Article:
The Government didn’t install cameras and microphones in our homes. We did.
It begins: Amazon’s constantly-listening robotic home assistant was near a domestic murder case, and now the Police wants access to anything it might have heard. There have been similar cases in the past, but this is where it starts getting discussed: There are now dozens of sensors in our house. Do we still have an expectation of privacy in our home?
A recurring theme in the dystopic fiction of the 1950s was an everpresent government watching everything you did, as witnessed in the infamous Nineteen Eighty-Four and many others. Adding to the dystopia, starting in the 1970s with movies such as Colossus, computers are typically added to the mix of watching everything all the time.
However, these fictional dystopias all got one critical thing wrong in predicting the future: the government never installed cameras and microphones in everybody’s home. We did. We did it ourselves. And we paid good money for them, too. A smart television set — with infrared cameras built in, watching the people watching the television set as well as listening to them — costs good money that we happily paid.
“The television set received and transmitted simultaneously. Any sound that Winston made, above the level of a very low whisper, would be picked up by it, moreover, so long as he remained within the field of vision which the metal plaque commanded, he could be seen as well as heard. There was of course no way of knowing whether you were being watched at any given moment. How often, or on what system, the government plugged in on any individual wire was guesswork. It was even conceivable that they watched everybody all the time. But at any rate they could plug in your wire whenever they wanted to. You had to live–did live, from habit that became instinct–in the assumption that every sound you made was overheard, and, except in darkness, every movement scrutinized.” — 1984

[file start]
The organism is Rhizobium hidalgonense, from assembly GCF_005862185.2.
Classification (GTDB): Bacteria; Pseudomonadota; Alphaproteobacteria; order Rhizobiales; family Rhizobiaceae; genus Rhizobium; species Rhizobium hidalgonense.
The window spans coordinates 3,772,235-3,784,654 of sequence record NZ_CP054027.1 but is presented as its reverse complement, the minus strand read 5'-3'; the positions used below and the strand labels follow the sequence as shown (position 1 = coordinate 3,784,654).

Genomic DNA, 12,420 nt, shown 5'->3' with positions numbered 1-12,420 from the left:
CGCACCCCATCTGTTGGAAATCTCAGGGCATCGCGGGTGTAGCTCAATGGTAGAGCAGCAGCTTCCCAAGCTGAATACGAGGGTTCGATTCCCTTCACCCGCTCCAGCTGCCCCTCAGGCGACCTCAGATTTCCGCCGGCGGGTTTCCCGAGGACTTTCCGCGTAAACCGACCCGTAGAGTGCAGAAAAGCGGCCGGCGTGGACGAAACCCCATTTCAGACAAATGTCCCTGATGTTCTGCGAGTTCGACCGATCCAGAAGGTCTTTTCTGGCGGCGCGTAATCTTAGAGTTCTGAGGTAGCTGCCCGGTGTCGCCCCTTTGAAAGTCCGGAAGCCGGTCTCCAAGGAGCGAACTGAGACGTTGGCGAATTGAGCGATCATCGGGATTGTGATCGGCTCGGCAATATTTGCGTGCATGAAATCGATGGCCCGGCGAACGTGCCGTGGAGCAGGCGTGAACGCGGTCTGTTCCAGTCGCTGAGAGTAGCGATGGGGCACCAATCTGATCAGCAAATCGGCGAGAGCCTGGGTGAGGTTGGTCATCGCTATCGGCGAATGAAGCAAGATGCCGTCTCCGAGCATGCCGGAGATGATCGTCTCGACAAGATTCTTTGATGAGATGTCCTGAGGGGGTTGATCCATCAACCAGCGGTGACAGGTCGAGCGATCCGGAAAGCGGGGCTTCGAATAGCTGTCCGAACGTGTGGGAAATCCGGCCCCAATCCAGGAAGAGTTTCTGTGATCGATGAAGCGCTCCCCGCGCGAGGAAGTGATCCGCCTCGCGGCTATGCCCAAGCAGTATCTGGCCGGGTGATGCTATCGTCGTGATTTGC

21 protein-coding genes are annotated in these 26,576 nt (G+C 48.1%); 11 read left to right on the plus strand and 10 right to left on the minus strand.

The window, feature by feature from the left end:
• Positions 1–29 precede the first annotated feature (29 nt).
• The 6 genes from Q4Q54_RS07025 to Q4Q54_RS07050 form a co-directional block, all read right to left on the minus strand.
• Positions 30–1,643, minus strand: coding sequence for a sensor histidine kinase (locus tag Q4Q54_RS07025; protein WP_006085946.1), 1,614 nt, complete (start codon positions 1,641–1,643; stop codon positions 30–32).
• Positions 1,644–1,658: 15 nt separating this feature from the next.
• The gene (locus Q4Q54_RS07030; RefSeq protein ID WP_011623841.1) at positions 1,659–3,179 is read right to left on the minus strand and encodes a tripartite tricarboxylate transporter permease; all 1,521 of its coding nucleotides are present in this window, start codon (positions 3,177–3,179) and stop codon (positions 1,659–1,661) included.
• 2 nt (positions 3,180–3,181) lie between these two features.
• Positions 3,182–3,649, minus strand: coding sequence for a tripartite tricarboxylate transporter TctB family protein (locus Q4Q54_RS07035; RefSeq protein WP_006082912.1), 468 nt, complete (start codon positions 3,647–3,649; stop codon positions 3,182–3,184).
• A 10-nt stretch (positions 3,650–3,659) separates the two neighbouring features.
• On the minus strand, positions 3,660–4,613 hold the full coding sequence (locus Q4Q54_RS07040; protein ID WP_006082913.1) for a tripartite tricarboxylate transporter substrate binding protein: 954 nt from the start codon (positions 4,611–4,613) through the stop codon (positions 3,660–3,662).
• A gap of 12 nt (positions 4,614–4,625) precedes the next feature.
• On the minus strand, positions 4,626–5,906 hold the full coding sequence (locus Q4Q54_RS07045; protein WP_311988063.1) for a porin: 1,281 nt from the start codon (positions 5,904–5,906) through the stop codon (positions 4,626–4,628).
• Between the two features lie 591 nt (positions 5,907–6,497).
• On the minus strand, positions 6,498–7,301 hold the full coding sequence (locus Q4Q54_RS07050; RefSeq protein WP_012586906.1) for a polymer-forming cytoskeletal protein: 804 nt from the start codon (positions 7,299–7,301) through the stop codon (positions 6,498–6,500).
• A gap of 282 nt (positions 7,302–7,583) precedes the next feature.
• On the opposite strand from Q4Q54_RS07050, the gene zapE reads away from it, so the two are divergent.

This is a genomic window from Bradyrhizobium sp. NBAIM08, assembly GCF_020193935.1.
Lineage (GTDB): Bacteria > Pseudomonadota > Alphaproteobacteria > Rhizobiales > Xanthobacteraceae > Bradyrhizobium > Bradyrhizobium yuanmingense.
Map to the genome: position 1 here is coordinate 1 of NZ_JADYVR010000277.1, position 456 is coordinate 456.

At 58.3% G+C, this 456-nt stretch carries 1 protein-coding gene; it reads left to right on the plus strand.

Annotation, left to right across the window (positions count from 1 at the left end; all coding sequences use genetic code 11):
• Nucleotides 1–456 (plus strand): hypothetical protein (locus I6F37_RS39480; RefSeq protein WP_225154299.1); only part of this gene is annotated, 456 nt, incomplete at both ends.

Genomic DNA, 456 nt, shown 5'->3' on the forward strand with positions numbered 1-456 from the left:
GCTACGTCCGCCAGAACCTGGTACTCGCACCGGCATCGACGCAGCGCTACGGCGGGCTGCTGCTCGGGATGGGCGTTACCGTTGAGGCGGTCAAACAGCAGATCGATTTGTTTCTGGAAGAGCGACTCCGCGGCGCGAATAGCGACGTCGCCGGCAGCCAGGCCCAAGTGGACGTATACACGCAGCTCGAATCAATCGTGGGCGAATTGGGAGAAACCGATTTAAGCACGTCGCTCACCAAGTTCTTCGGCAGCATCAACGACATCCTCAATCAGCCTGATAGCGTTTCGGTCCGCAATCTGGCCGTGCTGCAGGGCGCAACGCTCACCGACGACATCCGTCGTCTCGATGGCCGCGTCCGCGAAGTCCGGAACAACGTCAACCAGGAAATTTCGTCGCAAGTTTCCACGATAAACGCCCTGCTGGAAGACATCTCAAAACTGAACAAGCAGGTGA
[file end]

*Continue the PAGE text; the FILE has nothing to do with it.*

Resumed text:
And now, the police wants access to all of it, not unlike in the brilliant short movie Plurality. In news this week, the police has just requested access to the recordings made by an Amazon smart unit in the home in order to solve a murder.
Of course, it always starts like this. A murder case. One murder case. The next time, it’s an assault rape case. The public opinion wants blood, and privacy has no value compared to catching a killer or rapist. So somebody, somewhere with authority, decides that privacy doesn’t apply in cases “like this”. Then, the government notes this mechanism has already been used for “felonies” – severe crime in general – and decides to apply the same rule for tax evasion, a decision which has no support in public opinion, but which is a crime that the government considers severe. A few more years, and the blanket privacy invasion is used to sue teenagers sharing music and to issue the mundanest of parking tickets.
(I want to point out that this ridiculous example of a slippery slope is exactly what happened with the hated mandatory Internet logging laws in Europe. They started out against murder cases and mass-murder terrorism, and before even a decade had passed, the privacy invasions were used against “all crime, including ticket-level misdemeanors”, and the copyright industry had special private access to the surveillance data for the purpose of suing people. This isn’t made up, it’s exactly what happens. The European Supreme Court struck that shit down as utterly unconstitutional, but it took a decade.)
The question is as disturbing as it is important. Legally speaking, do we still have an expectation of privacy in our own home? Especially when we installed equipment for the express purpose of listening to us and watching us?